It is easy to compromise. It is hard to do Scrum properly. Often we compromise because we think it won’t be a big deal… but we often miss the incredible benefits because we aren’t willing to do the hard work of changing our organization.

  5. False argument, wrong goal.

    A hammer has irreducible complexity, removing one of it’s parts doesn’t just reduce it’s effectiveness it eliminates it’s form. A better analog would be trying different handles and different heads, or two heads, or different grips, or no grip, or a longer handle etc.

    Scrum is an empirical process control framework, changing out time boxed iterations and replacing it with a theory of constraints does not change what it is, only how one of it’s goals is reached and which is more effective should be the only test.

    Removing inspection and adaption events (of any type) on the other hand would be eliminating a basic requirement of Agile and probably would reduce it’s effectiveness to the point where it might fail.

    If your goal is keep scrum “pure” then you are nothing but a dogmatic follower of a movement, the real goal should be to improve upon the framework to achieve better results regardless of whether or not it is “pure” form of scrum.

    Everything should be open to validation and improvement, Ken is protecting his domain be refusing to engage in debate and honest analysis.

    1. Hi Tim,

      I’ve been busy with a move so I haven’t gotten to the comments here for quite a while. I’m not sure if you are still paying attention to this post, but I’ll reply anyway.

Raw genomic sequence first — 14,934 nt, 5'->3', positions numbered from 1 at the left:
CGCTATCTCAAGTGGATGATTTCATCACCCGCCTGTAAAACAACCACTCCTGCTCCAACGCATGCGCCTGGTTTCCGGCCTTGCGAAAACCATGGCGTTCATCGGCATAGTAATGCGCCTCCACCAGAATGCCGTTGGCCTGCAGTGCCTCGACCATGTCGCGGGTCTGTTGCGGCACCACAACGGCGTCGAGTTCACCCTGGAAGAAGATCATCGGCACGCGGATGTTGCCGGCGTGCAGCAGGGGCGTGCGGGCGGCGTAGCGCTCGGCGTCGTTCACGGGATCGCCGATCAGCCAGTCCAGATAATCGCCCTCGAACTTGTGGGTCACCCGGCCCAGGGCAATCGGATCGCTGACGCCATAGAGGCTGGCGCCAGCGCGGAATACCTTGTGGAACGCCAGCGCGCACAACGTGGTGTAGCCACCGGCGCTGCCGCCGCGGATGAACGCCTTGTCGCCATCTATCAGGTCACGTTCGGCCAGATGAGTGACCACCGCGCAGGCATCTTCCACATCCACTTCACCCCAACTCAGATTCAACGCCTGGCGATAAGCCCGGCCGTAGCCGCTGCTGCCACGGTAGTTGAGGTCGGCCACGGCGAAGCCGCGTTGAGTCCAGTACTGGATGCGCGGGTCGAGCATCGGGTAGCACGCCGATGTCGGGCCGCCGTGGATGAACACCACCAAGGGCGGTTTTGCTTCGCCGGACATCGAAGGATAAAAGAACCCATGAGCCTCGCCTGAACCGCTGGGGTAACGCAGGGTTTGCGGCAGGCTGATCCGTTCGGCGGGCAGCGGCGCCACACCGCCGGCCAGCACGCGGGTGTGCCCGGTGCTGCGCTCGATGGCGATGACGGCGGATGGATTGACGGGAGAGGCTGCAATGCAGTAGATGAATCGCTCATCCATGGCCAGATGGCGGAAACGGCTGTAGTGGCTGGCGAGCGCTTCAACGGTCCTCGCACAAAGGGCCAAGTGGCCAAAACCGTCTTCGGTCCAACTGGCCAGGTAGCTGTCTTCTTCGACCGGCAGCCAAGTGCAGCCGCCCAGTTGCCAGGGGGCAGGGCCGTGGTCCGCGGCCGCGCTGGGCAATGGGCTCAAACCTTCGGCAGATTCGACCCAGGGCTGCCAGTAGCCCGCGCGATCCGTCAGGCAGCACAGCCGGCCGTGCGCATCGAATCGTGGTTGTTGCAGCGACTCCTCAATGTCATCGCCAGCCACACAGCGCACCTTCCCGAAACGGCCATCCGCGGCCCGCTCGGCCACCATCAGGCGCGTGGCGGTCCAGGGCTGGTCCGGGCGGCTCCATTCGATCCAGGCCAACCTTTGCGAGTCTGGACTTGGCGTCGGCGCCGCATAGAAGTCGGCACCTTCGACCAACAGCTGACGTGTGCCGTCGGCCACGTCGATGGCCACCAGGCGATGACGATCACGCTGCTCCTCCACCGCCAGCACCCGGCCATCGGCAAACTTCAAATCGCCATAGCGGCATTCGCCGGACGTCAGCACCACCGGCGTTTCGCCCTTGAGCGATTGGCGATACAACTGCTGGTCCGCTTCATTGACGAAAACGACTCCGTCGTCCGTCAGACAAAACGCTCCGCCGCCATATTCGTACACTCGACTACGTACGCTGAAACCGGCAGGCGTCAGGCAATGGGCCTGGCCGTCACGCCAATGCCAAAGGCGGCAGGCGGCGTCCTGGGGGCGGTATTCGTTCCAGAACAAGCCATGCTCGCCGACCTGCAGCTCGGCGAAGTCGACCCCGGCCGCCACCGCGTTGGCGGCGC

My overall response to your comment is this: I’m not a Scrum fanatic or fundamentalist, or a “dogmatic follower of a movement”. Why do I say this? Because of the following facts:
      1. I don’t always (or even often) recommend Scrum to my consulting clients. (I recommend any number of Agile methods, most often from among the list of OpenAgile, Kanban, Scrum, Extreme Programming and Crystal Clear.)
      2. I don’t always follow Scrum “by-the-book” when I do use it with clients. (Sometimes an organization needs to start with a Scrum-like process that is “easier” to use and then move up to full Scrum even though this temporarily hides some of their impediments.)

      That said, as a Certified Scrum Trainer (with the ScrumAlliance) and as a student of Ken’s, I like to think that I have a clue about Scrum.

      Keeping Scrum “pure” doesn’t mean that Scrum does not evolve. It just means that at this point in time, we have a clear definition of what is Scrum and what is not Scrum. For example, in the “black book” by Ken and Mike, there is a behavior that is no longer considered part of Scrum: the developers do a detailed breakdown and estimation of tasks and sign up for all of them during Sprint Planning. This behavior might still happen in Scrum teams, but the specifics of the detailed breakdown to tasks, estimating them and signing up for all of them are now just considered one way to do Scrum. Another way is for the team members to do the breakdown but instead of estimating them, just start working on them one at a time throughout the Sprint. This is also acceptable behavior (now) in a Scrum team.

      Scrum is open to improvement, but Ken also has defined a very clear boundary as to what is and is-not Scrum. This is good because it is like any other brand protection: you know that if you don’t use Scrum (properly) your results may vary significantly from what Scrum might enable. And by the way, I don’t mean that your results will be poorer. In some cases, not doing Scrum by the book may be exactly the right thing to do. Just please, don’t call it Scrum.